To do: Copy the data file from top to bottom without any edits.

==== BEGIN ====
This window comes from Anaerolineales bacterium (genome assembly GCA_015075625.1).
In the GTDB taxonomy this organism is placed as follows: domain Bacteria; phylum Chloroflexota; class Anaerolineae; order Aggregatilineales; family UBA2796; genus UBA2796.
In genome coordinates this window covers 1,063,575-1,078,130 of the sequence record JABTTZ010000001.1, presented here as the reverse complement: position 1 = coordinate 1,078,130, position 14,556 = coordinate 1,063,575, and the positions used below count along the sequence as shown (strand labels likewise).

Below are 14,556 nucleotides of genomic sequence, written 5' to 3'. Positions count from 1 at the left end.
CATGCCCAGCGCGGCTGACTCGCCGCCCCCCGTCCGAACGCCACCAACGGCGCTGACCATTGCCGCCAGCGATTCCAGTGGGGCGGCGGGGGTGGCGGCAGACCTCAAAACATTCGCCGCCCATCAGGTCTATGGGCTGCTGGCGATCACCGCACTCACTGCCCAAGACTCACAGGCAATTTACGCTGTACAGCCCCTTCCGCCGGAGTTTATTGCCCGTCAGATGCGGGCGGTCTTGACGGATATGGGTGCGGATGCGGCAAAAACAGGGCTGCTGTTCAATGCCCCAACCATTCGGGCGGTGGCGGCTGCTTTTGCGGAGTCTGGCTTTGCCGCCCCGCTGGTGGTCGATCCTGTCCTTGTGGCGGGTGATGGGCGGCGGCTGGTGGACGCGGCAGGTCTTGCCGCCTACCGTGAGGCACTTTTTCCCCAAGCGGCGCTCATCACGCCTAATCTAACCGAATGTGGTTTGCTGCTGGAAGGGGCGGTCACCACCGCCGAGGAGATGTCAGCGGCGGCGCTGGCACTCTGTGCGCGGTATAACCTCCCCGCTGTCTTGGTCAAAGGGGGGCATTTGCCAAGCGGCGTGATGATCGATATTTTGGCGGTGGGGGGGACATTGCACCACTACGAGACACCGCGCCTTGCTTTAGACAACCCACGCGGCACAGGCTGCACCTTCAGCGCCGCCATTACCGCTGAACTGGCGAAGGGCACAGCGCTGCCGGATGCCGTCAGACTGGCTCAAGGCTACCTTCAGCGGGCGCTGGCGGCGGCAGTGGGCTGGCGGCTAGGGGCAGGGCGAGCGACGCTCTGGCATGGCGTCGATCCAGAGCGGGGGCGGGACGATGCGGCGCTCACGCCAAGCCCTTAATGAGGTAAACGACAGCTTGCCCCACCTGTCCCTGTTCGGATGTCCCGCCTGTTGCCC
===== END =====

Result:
This window comes from Anaerolineales bacterium (genome assembly GCA_015075625.1).
In the GTDB taxonomy this organism is placed as follows: domain Bacteria; phylum Chloroflexota; class Anaerolineae; order Aggregatilineales; family UBA2796; genus UBA2796.
In genome coordinates this window covers 1,063,575-1,078,130 of the sequence record JABTTZ010000001.1, presented here as the reverse complement: position 1 = coordinate 1,078,130, position 14,556 = coordinate 1,063,575, and the positions used below count along the sequence as shown (strand labels likewise).

Below are 14,556 nucleotides of genomic sequence, written 5' to 3'. Positions count from 1 at the left end.
CATGCCCAGCGCGGCTGACTCGCCGCCCCCCGTCCGAACGCCACCAACGGCGCTGACCATTGCCGCCAGCGATTCCAGTGGGGCGGCGGGGGTGGCGGCAGACCTCAAAACATTCGCCGCCCATCAGGTCTATGGGCTGCTGGCGATCACCGCACTCACTGCCCAAGACTCACAGGCAATTTACGCTGTACAGCCCCTTCCGCCGGAGTTTATTGCCCGTCAGATGCGGGCGGTCTTGACGGATATGGGTGCGGATGCGGCAAAAACAGGGCTGCTGTTCAATGCCCCAACCATTCGGGCGGTGGCGGCTGCTTTTGCGGAGTCTGGCTTTGCCGCCCCGCTGGTGGTCGATCCTGTCCTTGTGGCGGGTGATGGGCGGCGGCTGGTGGACGCGGCAGGTCTTGCCGCCTACCGTGAGGCACTTTTTCCCCAAGCGGCGCTCATCACGCCTAATCTAACCGAATGTGGTTTGCTGCTGGAAGGGGCGGTCACCACCGCCGAGGAGATGTCAGCGGCGGCGCTGGCACTCTGTGCGCGGTATAACCTCCCCGCTGTCTTGGTCAAAGGGGGGCATTTGCCAAGCGGCGTGATGATCGATATTTTGGCGGTGGGGGGGACATTGCACCACTACGAGACACCGCGCCTTGCTTTAGACAACCCACGCGGCACAGGCTGCACCTTCAGCGCCGCCATTACCGCTGAACTGGCGAAGGGCACAGCGCTGCCGGATGCCGTCAGACTGGCTCAAGGCTACCTTCAGCGGGCGCTGGCGGCGGCAGTGGGCTGGCGGCTAGGGGCAGGGCGAGCGACGCTCTGGCATGGCGTCGATCCAGAGCGGGGGCGGGACGATGCGGCGCTCACGCCAAGCCCTTAATGAGGTAAACGACAGCTTGCCCCACCTGTCCCTGTTCGGATGTCCCGCCTGTTGCCC